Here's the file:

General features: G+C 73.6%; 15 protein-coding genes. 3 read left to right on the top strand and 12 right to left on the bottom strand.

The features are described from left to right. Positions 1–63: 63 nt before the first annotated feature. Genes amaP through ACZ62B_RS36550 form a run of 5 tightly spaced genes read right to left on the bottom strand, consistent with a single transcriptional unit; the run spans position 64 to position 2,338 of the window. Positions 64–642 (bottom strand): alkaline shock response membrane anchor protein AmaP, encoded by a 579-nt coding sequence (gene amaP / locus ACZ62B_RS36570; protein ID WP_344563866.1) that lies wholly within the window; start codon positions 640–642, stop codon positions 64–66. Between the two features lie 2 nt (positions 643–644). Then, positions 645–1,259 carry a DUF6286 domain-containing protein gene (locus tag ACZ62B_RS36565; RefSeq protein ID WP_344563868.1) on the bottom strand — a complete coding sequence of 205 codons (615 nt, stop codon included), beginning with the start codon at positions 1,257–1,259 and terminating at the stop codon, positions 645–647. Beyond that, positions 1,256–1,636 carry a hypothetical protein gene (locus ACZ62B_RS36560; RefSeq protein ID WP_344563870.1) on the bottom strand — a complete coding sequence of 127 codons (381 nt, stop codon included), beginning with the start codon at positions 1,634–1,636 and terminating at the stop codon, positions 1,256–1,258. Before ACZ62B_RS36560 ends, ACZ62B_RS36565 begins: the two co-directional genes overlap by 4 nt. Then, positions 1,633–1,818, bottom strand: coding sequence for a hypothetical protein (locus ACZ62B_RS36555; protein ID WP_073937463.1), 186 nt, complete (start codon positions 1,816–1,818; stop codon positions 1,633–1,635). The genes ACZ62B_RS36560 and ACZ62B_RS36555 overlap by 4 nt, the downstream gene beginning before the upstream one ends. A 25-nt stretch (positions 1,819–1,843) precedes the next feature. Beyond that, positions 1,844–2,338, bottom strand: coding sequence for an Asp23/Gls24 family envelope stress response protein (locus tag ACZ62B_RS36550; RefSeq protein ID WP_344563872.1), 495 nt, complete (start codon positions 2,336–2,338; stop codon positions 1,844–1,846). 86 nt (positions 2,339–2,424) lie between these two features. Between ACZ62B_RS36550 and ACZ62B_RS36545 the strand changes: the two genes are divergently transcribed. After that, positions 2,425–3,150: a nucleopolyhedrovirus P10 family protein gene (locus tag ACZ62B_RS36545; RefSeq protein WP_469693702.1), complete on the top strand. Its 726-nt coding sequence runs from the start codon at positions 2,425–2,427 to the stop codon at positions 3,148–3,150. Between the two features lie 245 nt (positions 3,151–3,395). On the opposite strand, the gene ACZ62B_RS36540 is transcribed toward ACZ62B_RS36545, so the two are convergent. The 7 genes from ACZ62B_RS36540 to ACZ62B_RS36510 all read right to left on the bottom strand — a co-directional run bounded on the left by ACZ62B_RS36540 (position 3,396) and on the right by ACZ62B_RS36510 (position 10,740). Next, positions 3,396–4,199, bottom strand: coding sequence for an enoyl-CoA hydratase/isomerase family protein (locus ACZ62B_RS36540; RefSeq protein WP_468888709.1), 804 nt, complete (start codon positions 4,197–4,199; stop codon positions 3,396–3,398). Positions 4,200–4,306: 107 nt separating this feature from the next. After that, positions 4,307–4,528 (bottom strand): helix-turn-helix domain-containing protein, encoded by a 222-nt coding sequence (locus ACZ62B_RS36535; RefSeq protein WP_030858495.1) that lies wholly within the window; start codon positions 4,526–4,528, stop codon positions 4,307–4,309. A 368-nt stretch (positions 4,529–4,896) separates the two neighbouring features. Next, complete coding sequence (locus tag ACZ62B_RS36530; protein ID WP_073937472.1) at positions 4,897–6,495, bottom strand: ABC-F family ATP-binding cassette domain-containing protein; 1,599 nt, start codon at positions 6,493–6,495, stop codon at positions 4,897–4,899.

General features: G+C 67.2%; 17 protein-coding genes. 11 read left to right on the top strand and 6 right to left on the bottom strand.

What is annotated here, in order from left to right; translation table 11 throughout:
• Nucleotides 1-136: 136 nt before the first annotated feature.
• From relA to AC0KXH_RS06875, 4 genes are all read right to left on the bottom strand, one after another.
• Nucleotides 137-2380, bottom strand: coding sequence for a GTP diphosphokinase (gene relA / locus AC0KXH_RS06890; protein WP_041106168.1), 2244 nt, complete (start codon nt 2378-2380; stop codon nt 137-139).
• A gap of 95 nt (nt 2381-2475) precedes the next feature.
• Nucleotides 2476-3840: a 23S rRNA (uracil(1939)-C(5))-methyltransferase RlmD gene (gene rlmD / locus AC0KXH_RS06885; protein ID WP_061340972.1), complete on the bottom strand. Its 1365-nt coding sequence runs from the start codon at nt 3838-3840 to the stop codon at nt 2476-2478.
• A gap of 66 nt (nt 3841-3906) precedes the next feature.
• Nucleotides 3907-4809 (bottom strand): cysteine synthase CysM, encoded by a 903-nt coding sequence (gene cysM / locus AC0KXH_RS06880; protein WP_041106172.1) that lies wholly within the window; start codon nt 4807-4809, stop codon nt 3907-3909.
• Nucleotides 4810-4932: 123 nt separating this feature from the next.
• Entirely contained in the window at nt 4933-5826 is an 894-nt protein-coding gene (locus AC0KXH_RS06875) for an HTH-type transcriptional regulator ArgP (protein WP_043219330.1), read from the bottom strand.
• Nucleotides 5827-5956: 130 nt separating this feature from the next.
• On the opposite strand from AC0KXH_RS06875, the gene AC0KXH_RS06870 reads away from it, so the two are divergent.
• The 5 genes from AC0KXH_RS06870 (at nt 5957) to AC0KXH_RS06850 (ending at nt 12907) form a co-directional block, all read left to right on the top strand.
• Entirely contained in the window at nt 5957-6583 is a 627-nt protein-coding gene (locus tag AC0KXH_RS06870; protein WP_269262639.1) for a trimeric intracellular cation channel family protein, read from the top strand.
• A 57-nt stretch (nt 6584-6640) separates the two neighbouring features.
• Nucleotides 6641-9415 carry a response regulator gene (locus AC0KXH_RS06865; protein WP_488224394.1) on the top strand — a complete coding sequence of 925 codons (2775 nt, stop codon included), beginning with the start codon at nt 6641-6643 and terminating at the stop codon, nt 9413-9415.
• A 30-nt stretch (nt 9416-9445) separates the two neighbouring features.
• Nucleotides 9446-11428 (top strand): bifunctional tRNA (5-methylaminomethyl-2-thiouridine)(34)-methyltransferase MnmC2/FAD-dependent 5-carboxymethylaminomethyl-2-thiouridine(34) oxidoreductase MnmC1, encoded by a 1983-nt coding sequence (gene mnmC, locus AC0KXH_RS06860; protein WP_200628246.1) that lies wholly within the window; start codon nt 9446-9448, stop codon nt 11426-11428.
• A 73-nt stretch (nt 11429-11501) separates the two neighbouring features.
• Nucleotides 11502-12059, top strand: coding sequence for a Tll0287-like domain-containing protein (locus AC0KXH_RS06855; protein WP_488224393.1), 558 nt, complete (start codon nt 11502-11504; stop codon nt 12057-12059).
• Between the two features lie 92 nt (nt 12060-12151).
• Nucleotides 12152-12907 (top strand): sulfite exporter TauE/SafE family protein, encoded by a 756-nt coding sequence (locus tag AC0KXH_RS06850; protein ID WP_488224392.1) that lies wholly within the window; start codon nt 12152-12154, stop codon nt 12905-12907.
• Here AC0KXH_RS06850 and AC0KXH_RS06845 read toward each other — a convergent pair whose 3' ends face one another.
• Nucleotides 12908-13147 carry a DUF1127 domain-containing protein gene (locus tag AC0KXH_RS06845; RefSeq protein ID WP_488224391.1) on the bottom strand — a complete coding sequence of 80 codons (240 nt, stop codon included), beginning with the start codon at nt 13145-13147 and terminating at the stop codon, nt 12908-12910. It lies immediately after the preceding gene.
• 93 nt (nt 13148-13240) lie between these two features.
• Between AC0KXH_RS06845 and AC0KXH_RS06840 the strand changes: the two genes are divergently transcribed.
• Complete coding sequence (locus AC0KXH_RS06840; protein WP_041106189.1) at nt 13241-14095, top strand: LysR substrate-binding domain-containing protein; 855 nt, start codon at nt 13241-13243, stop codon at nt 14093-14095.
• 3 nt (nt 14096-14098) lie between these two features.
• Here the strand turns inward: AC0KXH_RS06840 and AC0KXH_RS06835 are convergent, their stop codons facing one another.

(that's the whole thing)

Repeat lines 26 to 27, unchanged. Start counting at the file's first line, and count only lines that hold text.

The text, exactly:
• Here AC0KXH_RS06850 and AC0KXH_RS06845 read toward each other — a convergent pair whose 3' ends face one another.
• Nucleotides 12908-13147 carry a DUF1127 domain-containing protein gene (locus tag AC0KXH_RS06845; RefSeq protein ID WP_488224391.1) on the bottom strand — a complete coding sequence of 80 codons (240 nt, stop codon included), beginning with the start codon at nt 13145-13147 and terminating at the stop codon, nt 12908-12910. It lies immediately after the preceding gene.